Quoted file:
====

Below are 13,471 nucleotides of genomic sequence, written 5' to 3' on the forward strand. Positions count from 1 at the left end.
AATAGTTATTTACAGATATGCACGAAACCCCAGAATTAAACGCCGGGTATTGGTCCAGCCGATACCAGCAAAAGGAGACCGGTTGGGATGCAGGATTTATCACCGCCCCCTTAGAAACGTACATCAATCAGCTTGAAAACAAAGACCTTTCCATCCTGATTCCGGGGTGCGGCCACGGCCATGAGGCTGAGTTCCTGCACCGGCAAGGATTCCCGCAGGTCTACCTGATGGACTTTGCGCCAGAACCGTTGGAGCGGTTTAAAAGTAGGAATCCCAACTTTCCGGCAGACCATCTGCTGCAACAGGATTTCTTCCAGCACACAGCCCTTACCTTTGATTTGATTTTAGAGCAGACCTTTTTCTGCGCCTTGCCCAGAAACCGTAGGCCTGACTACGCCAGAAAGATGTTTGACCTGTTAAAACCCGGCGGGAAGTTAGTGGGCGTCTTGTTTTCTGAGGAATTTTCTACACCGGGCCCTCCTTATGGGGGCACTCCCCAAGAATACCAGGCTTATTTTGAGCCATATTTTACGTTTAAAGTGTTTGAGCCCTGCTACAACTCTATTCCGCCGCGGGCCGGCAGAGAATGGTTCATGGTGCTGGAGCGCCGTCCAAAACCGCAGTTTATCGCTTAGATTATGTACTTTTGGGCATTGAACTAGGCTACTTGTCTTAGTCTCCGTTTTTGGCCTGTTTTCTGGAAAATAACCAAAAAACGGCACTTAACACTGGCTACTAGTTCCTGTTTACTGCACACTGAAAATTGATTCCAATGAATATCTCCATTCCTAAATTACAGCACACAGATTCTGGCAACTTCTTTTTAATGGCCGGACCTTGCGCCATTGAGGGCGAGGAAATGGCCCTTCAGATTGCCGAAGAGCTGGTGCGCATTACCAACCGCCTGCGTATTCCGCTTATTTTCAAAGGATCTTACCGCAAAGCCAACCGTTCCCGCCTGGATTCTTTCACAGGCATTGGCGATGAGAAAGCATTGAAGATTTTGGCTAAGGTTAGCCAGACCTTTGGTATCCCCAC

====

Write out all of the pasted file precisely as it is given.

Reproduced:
Below are 13,471 nucleotides of genomic sequence, written 5' to 3' on the forward strand. Positions count from 1 at the left end.
AATAGTTATTTACAGATATGCACGAAACCCCAGAATTAAACGCCGGGTATTGGTCCAGCCGATACCAGCAAAAGGAGACCGGTTGGGATGCAGGATTTATCACCGCCCCCTTAGAAACGTACATCAATCAGCTTGAAAACAAAGACCTTTCCATCCTGATTCCGGGGTGCGGCCACGGCCATGAGGCTGAGTTCCTGCACCGGCAAGGATTCCCGCAGGTCTACCTGATGGACTTTGCGCCAGAACCGTTGGAGCGGTTTAAAAGTAGGAATCCCAACTTTCCGGCAGACCATCTGCTGCAACAGGATTTCTTCCAGCACACAGCCCTTACCTTTGATTTGATTTTAGAGCAGACCTTTTTCTGCGCCTTGCCCAGAAACCGTAGGCCTGACTACGCCAGAAAGATGTTTGACCTGTTAAAACCCGGCGGGAAGTTAGTGGGCGTCTTGTTTTCTGAGGAATTTTCTACACCGGGCCCTCCTTATGGGGGCACTCCCCAAGAATACCAGGCTTATTTTGAGCCATATTTTACGTTTAAAGTGTTTGAGCCCTGCTACAACTCTATTCCGCCGCGGGCCGGCAGAGAATGGTTCATGGTGCTGGAGCGCCGTCCAAAACCGCAGTTTATCGCTTAGATTATGTACTTTTGGGCATTGAACTAGGCTACTTGTCTTAGTCTCCGTTTTTGGCCTGTTTTCTGGAAAATAACCAAAAAACGGCACTTAACACTGGCTACTAGTTCCTGTTTACTGCACACTGAAAATTGATTCCAATGAATATCTCCATTCCTAAATTACAGCACACAGATTCTGGCAACTTCTTTTTAATGGCCGGACCTTGCGCCATTGAGGGCGAGGAAATGGCCCTTCAGATTGCCGAAGAGCTGGTGCGCATTACCAACCGCCTGCGTATTCCGCTTATTTTCAAAGGATCTTACCGCAAAGCCAACCGTTCCCGCCTGGATTCTTTCACAGGCATTGGCGATGAGAAAGCATTGAAGATTTTGGCTAAGGTTAGCCAGACCTTTGGTATCCCCAC